West Africa Command

West Africa Command was a Command of the British Army. Conflicting information indicates that the command was either based at Achimota College in Accra or in Nigeria.[1] It was disbanded in 1956.[2]

West Africa Command
Westafrica command.svg
Formation Sign
Active1940 to 1956
Country United Kingdom
BranchFlag of the British Army.svg British Army
Garrison/HQAchimota College, Accra, Gold Coast


After the First World War, military forces in the four British West African colonies (Nigeria, the Gold Coast, Sierra Leone, and the Gambia) were under the control of the individual colonial governments. "The regiments of the four colonies were all under the umbrella of the Royal West African Frontier Force. An Inspector General of African Colonial Forces was appointed to oversee their training and act as military adviser to the colonial governments. H.Q. Military Forces West Africa was formed on the 7 July 1940 with the arrival of Lieutenant General George Giffard and one staff officer. The headquarters were established on the 15 July near Accra. His task was the defence of all West African territories and coordination of all Military resources in these colonies."[3] Additionally the command was an important recruiting ground for allied servicemen: it recruited 200,000 soldiers for the allies while defending itself from Vichy aggression.[4] The basis for the command was the units and establishments of the Royal West African Frontier Force.

From 31 May 1944, there was a Royal Air Force communications squadron associated with the area, and at times directly associated with the West Africa Command. The West Africa Communication Squadron RAF was formed on 31 May 1944; disbanded July 1945 and renamed twice; reformed on 1 October 1946 at RAF Waterloo in South Africa; and finally disbanded on 25 September 1947.[5]

West Africa Command's military area of responsibility.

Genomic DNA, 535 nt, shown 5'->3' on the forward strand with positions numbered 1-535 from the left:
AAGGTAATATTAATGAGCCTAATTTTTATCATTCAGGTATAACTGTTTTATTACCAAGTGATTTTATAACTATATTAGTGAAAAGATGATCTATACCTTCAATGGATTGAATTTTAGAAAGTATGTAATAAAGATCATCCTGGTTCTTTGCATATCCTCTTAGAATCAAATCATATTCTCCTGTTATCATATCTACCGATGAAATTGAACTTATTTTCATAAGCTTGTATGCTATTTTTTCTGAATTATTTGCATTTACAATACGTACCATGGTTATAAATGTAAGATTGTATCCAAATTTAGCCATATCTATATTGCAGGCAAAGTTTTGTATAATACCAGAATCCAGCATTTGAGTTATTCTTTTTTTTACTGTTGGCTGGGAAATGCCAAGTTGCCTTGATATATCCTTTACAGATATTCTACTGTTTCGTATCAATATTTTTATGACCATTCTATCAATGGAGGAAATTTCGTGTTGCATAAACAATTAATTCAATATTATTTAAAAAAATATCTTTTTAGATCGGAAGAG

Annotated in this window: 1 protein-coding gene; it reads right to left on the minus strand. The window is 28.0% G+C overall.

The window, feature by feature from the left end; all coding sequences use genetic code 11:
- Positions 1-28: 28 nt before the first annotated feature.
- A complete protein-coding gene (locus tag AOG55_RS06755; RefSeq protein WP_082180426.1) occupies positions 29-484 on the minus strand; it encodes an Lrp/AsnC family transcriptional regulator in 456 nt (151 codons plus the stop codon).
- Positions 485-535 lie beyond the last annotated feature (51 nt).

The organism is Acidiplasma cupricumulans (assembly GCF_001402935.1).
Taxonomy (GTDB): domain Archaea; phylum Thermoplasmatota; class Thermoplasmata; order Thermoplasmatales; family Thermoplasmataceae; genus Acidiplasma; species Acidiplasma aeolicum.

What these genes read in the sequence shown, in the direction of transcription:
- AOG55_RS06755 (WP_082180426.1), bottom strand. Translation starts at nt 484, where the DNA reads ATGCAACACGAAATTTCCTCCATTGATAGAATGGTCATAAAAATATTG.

Postwar plans to raise an infantry division in West Africa as part of a British strategic reserve were not realised due to lack of funding.[6] It would have required 1,200 British officers and NCOs, consstruction totalling ₤13 million, and taken four to six years to establish.

After disbandment, West Africa Command's infrastructure was used by the new Ghana Army.

Its insignia (a leaning palm tree) is still worn today by members of the British Peace Support Team, Ghana, including personnel based at the Kofi Annan International Peacekeeping Training Centre.


Commanders-in-Chief have included:[7][8]

See alsoEdit


  1. ^ The development of African History as a discipline in the English-speaking World, Page 30
  2. ^ National Records Office
  3. ^ British Military History - West Africa Command 1930 - 47
  4. ^ The British Empire and the Second World War By Ashley Jackson, Page 175 Hambledon Continuum, 2006, ISBN 978-1-85285-417-1
  5. ^ a b Lake 1999, p. 290.
  6. ^ Lee, J. M., African Armies and Civil Order, New York: Praeger, 1969. (Page number needed); David Killingray (1979). "The Idea of a British Imperial African Army". The Journal of African History. 20 (3): 435.
  7. ^ Whitaker's Almanacks 1940–1955
  8. ^ Army Commands

External linksEdit